DNA sequencing

The term DNA sequencing refers to sequencing methods for determining the order of the nucleotide bases in a molecule of DNA. The first DNA sequences were obtained in the early 1970s by academic researchers using laborious methods based on two-dimensional chromatography. Following the development of dye-based sequencing methods with automated analysis, DNA sequencing has become easier and orders of magnitude faster. 1. Maxam–Gilbert method or Chemical method 2. Sanger method or Enzymatic method Maxam–Gilbert method or Chemical method In 1976–1977, Allan Maxam and Walter Gilbert developed a DNA sequencing method based on chemical modification of DNA and subsequent cleavage at specific bases. The method requires radioactive labeling at one end and purification of the DNA fragment to be sequenced. Chemical treatment generates breaks at a small proportion of one or two of the four nucleotide bases in each of four reactions (G, A+G, C, C+ T). A series of labeled fragments is generated, from the radiolabelled end to the first "cut" site in each molecule. The fragments in the four reactions are arranged side by side in gel electrophoresis for size separation. To visualize the fragments, the gel is exposed to X-ray film for autoradiography, yielding a series of dark bands each corresponding to a radiolabelled DNA fragment, from which the sequence may be derived. Sanger method or Enzymatic method Sanger method is named after its developer Frederick Sanger (1975). It is more efficient and uses fewer toxic chemicals and lower amounts of radioactivity than the method of Maxam and Gilbert. The key principle of the Sanger method was the use of dideoxynucleotide triphosphates (ddNTPs) as DNA chain terminators.This is why it is also known as Chain-termination method.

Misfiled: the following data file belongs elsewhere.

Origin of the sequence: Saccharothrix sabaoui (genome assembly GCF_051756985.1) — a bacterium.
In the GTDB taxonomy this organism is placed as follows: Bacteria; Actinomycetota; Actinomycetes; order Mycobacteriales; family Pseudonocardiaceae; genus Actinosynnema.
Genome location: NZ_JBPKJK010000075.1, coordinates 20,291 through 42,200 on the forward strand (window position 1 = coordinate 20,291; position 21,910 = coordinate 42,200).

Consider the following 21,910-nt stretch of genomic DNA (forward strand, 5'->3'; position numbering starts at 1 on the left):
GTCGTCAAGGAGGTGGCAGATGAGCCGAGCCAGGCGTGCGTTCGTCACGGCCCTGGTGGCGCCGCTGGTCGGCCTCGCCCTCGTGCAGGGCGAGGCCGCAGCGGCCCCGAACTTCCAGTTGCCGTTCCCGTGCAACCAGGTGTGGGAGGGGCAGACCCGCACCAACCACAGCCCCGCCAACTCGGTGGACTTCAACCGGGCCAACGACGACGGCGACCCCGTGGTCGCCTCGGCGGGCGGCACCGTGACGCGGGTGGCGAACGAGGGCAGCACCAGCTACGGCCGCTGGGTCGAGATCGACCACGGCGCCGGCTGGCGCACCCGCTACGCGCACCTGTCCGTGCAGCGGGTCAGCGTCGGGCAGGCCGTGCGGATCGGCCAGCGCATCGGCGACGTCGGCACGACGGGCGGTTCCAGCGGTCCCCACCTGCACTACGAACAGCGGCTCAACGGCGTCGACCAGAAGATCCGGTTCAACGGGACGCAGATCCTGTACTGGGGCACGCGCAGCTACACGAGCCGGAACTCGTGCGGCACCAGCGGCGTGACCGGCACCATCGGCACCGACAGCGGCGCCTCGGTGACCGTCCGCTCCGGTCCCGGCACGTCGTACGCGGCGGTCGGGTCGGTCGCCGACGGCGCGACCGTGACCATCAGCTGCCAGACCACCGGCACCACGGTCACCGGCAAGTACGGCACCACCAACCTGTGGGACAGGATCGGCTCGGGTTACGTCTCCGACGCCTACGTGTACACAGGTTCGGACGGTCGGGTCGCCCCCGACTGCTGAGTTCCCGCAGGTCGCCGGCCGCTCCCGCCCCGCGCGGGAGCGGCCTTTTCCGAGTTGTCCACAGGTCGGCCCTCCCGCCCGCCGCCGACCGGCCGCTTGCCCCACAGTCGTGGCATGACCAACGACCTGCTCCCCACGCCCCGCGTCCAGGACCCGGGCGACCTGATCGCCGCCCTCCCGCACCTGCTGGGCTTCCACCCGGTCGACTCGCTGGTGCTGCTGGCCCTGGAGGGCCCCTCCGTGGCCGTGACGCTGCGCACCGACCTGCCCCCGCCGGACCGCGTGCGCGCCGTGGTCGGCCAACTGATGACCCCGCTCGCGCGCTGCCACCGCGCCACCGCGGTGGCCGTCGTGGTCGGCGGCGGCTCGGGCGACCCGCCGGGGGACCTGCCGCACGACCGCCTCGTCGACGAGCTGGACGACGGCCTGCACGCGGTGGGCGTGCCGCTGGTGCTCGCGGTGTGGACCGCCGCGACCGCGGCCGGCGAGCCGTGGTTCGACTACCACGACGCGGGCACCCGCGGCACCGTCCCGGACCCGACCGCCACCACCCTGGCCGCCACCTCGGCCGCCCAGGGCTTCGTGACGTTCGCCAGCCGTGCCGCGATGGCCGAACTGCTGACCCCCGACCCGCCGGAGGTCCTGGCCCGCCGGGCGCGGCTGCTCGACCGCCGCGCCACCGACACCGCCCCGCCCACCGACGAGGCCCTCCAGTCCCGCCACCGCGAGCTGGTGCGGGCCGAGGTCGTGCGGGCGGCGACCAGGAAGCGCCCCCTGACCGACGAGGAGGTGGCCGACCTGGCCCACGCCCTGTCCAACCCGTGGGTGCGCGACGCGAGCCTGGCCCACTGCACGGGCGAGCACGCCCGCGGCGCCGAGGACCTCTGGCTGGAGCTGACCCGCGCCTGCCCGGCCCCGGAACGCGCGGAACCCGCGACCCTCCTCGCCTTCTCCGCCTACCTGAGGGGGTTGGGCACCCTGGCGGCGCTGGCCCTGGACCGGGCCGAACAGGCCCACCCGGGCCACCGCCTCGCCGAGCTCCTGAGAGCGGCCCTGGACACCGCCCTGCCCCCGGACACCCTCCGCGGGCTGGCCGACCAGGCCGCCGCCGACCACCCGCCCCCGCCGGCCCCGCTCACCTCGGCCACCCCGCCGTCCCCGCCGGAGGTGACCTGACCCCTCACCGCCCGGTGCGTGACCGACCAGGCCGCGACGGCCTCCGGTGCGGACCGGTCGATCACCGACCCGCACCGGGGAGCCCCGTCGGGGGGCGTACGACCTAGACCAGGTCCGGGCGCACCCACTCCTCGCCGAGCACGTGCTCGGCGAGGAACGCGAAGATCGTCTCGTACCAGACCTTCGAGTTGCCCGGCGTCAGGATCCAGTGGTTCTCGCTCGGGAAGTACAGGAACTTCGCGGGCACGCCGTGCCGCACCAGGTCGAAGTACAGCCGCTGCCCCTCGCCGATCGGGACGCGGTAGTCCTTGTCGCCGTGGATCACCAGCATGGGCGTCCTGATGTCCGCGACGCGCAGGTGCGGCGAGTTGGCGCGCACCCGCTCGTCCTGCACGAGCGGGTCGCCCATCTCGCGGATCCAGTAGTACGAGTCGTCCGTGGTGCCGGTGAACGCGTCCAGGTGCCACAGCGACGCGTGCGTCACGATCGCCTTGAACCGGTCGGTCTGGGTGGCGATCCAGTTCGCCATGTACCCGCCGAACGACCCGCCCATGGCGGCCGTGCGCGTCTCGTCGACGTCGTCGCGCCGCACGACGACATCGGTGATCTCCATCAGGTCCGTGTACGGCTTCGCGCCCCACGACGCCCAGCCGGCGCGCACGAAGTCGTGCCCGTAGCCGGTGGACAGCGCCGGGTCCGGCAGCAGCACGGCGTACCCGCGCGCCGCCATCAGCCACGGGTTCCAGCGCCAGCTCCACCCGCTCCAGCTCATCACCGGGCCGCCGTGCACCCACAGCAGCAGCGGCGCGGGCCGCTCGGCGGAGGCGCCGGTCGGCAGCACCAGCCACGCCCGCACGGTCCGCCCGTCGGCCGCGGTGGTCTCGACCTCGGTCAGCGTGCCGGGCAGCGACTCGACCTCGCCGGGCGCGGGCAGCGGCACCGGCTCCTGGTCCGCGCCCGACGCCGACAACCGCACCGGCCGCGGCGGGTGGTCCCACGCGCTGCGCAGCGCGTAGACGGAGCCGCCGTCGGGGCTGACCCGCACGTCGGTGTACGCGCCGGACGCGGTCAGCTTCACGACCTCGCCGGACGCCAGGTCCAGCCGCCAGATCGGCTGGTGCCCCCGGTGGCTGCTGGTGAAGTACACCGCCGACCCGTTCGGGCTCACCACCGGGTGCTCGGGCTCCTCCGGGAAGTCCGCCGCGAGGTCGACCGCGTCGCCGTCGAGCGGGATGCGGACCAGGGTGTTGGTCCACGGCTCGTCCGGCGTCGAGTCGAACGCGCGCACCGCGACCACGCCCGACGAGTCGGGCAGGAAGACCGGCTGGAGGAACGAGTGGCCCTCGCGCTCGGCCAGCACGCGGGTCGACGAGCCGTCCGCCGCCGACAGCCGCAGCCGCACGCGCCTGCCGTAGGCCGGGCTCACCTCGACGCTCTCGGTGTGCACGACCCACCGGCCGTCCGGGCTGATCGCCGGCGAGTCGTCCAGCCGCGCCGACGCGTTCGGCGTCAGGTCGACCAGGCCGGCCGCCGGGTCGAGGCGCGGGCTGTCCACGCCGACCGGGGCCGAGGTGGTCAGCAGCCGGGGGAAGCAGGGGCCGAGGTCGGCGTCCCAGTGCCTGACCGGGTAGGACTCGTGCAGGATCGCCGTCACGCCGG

containing all four of the standard deoxynucleotides (dATP. dCTP and dTTP) and the DNA polymerase. Future methods Sequencing by hybridization is a non-enzymatic method that uses a DNA microarray. and the dark bands correspond to DNA fragments of different lengths. and separated by size by gel electrophoresis on a denaturing polyacrylamide-urea gel with each of the four reactions run in one of four individual lanes (lanes A. dGTP. To each reaction is added only one of the four dideoxynucleotides (ddATP. In the image on the right. Mass spectrometry may be used to determine mass differences between DNA fragments produced in chain-termination reactions. A dark band in a lane indicates a DNA fragment that is the result of chain termination after incorporation of a dideoxynucleotide (ddATP. ddGTP.The DNA sample is divided into four separate sequencing reactions. X-ray film was exposed to the gel. lacking a 3'-OH group required for the formation of a phosphodiester bond between two nucleotides. . Chain-termination methods have greatly simplified DNA sequencing. thus terminating DNA strand extension and resulting in DNA fragments of varying length. pre-aliquoted and ready to use. The relative positions of the different bands among the four lanes are then used to read (from bottom to top) the DNA sequence. or ddTTP) which are the chain-terminating nucleotides. ddGTP. and the DNA sequence can be directly read off the X-ray film or gel image. chaintermination-based kits are commercially available that contain the reagents needed for sequencing. For example. Limitations: Non-specific binding of the primer to the DNA DNA secondary structures affecting the fidelity of the sequence. G. or ddTTP). ddCTP. A single pool of DNA whose sequence is to be determined is fluorescently labeled and hybridized to an array containing known sequences. The newly synthesized and labeled DNA fragments are heat denatured. T. Strong hybridization signals from a given spot on the array identifies its sequence in the DNA being sequenced. ddCTP. the DNA bands are then visualized by autoradiography or UV light. C).

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